Top ten locations women renovators will find asbestos during their renovation

Are you renovating at the moment or planning your next one?  Here are the top ten places women should check for Asbestos Containing Material before we start any renovations.


1. Roof sheets – start by checking out your roof which you can usually do from a distance, look for the corrugated pattern.

2. Gutters and down pipes – plumbers are some of the people most affected by mesothelioma as it was throughout the pipes they’d work with.

3. Eaves – these are the usually white sheets that visible where the roof line overhangs the walls.

4. Wall sheets – generally referred to as Fibro cladding some external wall coverings are in fact constructed with asbestos throughout.

5. Fences – a traditional pattern of six corrugations is the give away hence the name super six fencing

6. Sheds and outbuildings like car ports, garages and keep an eye out for things like old chook sheds, dog houses where people have used recycled materials

7. Stored materials and debris, be wary of building debris dumped under the house during old renovations or stored down the side of the house or if you dig it up in the garden. Asbestos can be expensive to dispose of and people may hide or bury the material instead.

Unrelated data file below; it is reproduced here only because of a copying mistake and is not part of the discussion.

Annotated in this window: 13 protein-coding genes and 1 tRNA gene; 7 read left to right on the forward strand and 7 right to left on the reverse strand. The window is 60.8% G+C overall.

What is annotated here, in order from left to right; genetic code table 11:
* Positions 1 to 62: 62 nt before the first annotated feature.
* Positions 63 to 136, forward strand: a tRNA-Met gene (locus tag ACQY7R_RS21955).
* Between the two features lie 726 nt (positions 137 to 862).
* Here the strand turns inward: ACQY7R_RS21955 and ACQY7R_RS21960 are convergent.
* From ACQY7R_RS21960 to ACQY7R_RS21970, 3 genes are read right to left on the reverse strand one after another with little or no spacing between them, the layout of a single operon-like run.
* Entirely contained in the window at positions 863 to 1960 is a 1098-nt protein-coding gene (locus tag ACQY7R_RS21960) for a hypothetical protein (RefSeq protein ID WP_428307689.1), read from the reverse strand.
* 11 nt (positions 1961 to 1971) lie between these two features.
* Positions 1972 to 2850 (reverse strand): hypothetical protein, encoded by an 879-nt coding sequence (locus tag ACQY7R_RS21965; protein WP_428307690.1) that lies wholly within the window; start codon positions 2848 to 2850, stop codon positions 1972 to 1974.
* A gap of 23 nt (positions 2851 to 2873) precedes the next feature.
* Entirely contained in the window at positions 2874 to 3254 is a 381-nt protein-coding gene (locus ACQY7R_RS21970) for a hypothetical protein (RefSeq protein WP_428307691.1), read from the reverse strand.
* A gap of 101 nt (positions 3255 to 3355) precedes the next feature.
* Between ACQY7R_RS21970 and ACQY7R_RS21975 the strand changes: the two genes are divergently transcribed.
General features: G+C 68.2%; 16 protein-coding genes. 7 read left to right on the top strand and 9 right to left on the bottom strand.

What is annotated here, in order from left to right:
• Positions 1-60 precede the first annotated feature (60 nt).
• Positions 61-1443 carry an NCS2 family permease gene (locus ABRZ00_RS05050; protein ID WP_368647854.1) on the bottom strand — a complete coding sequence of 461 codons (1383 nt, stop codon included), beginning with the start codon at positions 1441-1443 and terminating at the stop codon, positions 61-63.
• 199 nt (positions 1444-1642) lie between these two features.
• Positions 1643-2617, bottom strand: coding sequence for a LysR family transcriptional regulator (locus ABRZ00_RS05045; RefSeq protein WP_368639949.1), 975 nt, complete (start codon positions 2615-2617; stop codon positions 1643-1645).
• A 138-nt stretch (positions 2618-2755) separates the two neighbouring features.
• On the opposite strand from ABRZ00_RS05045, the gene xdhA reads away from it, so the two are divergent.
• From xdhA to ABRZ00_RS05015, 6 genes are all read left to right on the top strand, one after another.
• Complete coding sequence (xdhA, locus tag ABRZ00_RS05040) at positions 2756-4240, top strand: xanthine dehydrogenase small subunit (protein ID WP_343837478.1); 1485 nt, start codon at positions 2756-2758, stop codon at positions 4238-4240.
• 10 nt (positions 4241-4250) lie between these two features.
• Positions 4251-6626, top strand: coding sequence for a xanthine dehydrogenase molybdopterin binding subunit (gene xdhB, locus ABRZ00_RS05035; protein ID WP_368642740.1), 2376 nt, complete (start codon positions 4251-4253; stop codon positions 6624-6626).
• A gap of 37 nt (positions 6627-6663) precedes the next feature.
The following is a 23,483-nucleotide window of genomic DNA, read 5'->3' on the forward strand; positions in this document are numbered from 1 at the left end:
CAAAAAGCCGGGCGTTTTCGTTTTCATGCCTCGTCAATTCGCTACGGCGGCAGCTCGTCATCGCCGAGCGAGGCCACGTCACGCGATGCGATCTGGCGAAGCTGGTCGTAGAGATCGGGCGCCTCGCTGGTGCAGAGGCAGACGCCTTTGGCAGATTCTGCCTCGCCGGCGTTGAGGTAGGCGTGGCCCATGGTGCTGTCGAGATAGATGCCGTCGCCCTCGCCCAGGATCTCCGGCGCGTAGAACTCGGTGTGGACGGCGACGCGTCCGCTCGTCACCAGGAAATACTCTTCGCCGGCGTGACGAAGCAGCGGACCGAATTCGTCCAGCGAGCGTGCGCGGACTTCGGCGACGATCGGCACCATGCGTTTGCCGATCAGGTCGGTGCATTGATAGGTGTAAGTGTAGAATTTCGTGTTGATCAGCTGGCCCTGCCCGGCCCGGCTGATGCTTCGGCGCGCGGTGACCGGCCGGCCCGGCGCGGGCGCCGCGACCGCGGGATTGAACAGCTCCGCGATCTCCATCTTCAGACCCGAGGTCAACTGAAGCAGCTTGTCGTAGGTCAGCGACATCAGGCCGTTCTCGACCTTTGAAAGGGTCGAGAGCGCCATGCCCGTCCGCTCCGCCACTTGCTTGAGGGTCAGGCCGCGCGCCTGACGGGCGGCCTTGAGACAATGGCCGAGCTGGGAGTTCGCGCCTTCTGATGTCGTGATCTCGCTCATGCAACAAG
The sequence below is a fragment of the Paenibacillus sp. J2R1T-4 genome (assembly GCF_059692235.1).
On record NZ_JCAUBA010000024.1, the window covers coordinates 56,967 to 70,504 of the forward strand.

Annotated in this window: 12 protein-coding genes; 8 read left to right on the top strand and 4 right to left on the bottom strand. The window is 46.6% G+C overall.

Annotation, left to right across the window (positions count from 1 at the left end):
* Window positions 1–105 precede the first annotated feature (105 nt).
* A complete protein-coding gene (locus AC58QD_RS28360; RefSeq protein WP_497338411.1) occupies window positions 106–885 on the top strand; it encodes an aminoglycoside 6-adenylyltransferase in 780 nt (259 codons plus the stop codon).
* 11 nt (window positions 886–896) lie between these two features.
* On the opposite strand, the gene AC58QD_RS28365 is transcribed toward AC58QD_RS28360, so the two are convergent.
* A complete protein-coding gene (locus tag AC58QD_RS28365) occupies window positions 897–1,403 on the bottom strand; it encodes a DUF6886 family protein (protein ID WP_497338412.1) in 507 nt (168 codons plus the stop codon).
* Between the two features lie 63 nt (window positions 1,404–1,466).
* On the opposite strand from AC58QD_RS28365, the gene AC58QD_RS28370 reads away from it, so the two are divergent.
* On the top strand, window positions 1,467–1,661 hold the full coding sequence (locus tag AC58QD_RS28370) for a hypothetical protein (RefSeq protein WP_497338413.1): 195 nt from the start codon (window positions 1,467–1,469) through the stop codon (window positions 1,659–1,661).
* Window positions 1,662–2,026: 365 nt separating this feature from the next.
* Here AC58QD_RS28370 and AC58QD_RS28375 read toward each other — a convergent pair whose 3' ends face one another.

8. Internal wall and ceiling linings – especially in or near heat or water so kitchens and bathrooms and around chimneys or heaters you are likely to find asbestos sheets behind tiles or wallpaper

9.  Vinyl flooring – it may be hidden under layers of added flooring materials installed over he years. Asbestos can be in both the vinyl sheet material as well as the tacky glue it was installed with.

10. Internal plumbing, vents, lagging and anything like insulating materials around Hot Water Services.

So what to do if you find or suspect Asbestos? I’ll cover this in my next post but in the meantime here are the first aid strategies I apply when I discover or suspect Asbestos.


1) Assume it is asbestos and treat it like it is

2) Remove yourself from the area and wash yourself and your tools down with water, the biggest risk is inhalation.

3) Isolate the area and let other people on site or tradies that are coming or going know it’s suspected ACM

Then contact someone like Jim’s Building Inspections on 131546, they can send someone out to take a sample safely and get it tested. It’s more affordable than going through an environmental hygienist or lab and just as well insured and reliable – trust me I literally wrote the procedure on this one!!

Remember this problem is most likely to exist in homes constructed pre 1990s which is unfortunately still the largest portion of Australian housing stock.

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About Suzanne Commerford

Suzanne has stepped out from behind the desk of Australia's largest home inspection business to build the skills, confidence and independence of women to tackle maintenance and home improvement projects around the home.

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